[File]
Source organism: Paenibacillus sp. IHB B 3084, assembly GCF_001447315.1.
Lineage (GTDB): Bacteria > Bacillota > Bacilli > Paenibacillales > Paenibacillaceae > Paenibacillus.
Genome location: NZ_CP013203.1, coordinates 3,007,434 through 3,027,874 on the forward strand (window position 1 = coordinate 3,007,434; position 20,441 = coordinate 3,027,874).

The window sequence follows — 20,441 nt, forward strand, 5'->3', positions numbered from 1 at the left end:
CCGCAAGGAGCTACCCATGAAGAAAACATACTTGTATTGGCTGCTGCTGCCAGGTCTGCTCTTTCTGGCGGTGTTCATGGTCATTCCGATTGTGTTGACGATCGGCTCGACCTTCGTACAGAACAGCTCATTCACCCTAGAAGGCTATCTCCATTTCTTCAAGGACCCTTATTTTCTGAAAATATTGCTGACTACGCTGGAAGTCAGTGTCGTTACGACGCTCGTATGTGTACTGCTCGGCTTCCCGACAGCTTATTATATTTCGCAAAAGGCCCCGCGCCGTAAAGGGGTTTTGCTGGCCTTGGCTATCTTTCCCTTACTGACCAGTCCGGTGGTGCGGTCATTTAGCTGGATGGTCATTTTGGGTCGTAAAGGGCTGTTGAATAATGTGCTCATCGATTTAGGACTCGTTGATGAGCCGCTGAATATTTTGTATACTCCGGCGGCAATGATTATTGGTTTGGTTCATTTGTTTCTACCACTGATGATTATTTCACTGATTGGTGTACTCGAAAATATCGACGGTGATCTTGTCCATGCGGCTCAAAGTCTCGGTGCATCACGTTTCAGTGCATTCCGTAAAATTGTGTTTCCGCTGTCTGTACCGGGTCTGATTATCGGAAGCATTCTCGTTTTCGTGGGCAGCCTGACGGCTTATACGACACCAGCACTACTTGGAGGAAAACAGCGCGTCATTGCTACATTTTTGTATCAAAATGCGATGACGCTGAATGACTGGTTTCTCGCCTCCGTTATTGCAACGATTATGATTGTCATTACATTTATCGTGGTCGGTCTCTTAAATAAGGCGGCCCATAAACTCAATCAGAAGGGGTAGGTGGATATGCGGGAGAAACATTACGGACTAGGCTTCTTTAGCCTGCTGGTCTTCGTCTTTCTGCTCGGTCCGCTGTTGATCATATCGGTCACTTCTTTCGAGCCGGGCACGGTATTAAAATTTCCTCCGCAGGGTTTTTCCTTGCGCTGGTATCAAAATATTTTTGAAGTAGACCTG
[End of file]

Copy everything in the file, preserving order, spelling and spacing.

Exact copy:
Source organism: Paenibacillus sp. IHB B 3084, assembly GCF_001447315.1.
Lineage (GTDB): Bacteria > Bacillota > Bacilli > Paenibacillales > Paenibacillaceae > Paenibacillus.
Genome location: NZ_CP013203.1, coordinates 3,007,434 through 3,027,874 on the forward strand (window position 1 = coordinate 3,007,434; position 20,441 = coordinate 3,027,874).

The window sequence follows — 20,441 nt, forward strand, 5'->3', positions numbered from 1 at the left end:
CCGCAAGGAGCTACCCATGAAGAAAACATACTTGTATTGGCTGCTGCTGCCAGGTCTGCTCTTTCTGGCGGTGTTCATGGTCATTCCGATTGTGTTGACGATCGGCTCGACCTTCGTACAGAACAGCTCATTCACCCTAGAAGGCTATCTCCATTTCTTCAAGGACCCTTATTTTCTGAAAATATTGCTGACTACGCTGGAAGTCAGTGTCGTTACGACGCTCGTATGTGTACTGCTCGGCTTCCCGACAGCTTATTATATTTCGCAAAAGGCCCCGCGCCGTAAAGGGGTTTTGCTGGCCTTGGCTATCTTTCCCTTACTGACCAGTCCGGTGGTGCGGTCATTTAGCTGGATGGTCATTTTGGGTCGTAAAGGGCTGTTGAATAATGTGCTCATCGATTTAGGACTCGTTGATGAGCCGCTGAATATTTTGTATACTCCGGCGGCAATGATTATTGGTTTGGTTCATTTGTTTCTACCACTGATGATTATTTCACTGATTGGTGTACTCGAAAATATCGACGGTGATCTTGTCCATGCGGCTCAAAGTCTCGGTGCATCACGTTTCAGTGCATTCCGTAAAATTGTGTTTCCGCTGTCTGTACCGGGTCTGATTATCGGAAGCATTCTCGTTTTCGTGGGCAGCCTGACGGCTTATACGACACCAGCACTACTTGGAGGAAAACAGCGCGTCATTGCTACATTTTTGTATCAAAATGCGATGACGCTGAATGACTGGTTTCTCGCCTCCGTTATTGCAACGATTATGATTGTCATTACATTTATCGTGGTCGGTCTCTTAAATAAGGCGGCCCATAAACTCAATCAGAAGGGGTAGGTGGATATGCGGGAGAAACATTACGGACTAGGCTTCTTTAGCCTGCTGGTCTTCGTCTTTCTGCTCGGTCCGCTGTTGATCATATCGGTCACTTCTTTCGAGCCGGGCACGGTATTAAAATTTCCTCCGCAGGGTTTTTCCTTGCGCTGGTATCAAAATATTTTTGAAGTAGACCTG